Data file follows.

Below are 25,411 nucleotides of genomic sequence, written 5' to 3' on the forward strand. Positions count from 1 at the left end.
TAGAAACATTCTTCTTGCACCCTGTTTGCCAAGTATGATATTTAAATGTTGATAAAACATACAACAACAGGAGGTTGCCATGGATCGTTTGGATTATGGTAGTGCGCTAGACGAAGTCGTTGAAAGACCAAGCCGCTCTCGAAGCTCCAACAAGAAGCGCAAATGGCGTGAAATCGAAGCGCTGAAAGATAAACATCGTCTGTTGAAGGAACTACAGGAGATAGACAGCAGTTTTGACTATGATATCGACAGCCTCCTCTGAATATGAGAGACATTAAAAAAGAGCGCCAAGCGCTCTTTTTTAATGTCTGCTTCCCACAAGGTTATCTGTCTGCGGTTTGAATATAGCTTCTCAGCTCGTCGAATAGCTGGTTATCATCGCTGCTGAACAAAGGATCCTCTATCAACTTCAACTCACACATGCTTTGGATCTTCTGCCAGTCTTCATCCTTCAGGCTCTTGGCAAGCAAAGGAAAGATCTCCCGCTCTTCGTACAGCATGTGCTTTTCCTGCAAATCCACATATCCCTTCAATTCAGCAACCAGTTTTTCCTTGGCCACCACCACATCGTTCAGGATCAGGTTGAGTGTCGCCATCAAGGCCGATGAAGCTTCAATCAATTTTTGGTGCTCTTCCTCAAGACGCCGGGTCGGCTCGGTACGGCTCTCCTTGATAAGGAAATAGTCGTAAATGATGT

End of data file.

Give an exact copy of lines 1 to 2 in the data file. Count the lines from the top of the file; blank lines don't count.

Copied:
Below are 25,411 nucleotides of genomic sequence, written 5' to 3' on the forward strand. Positions count from 1 at the left end.
TAGAAACATTCTTCTTGCACCCTGTTTGCCAAGTATGATATTTAAATGTTGATAAAACATACAACAACAGGAGGTTGCCATGGATCGTTTGGATTATGGTAGTGCGCTAGACGAAGTCGTTGAAAGACCAAGCCGCTCTCGAAGCTCCAACAAGAAGCGCAAATGGCGTGAAATCGAAGCGCTGAAAGATAAACATCGTCTGTTGAAGGAACTACAGGAGATAGACAGCAGTTTTGACTATGATATCGACAGCCTCCTCTGAATATGAGAGACATTAAAAAAGAGCGCCAAGCGCTCTTTTTTAATGTCTGCTTCCCACAAGGTTATCTGTCTGCGGTTTGAATATAGCTTCTCAGCTCGTCGAATAGCTGGTTATCATCGCTGCTGAACAAAGGATCCTCTATCAACTTCAACTCACACATGCTTTGGATCTTCTGCCAGTCTTCATCCTTCAGGCTCTTGGCAAGCAAAGGAAAGATCTCCCGCTCTTCGTACAGCATGTGCTTTTCCTGCAAATCCACATATCCCTTCAATTCAGCAACCAGTTTTTCCTTGGCCACCACCACATCGTTCAGGATCAGGTTGAGTGTCGCCATCAAGGCCGATGAAGCTTCAATCAATTTTTGGTGCTCTTCCTCAAGACGCCGGGTCGGCTCGGTACGGCTCTCCTTGATAAGGAAATAGTCGTAAATGATGT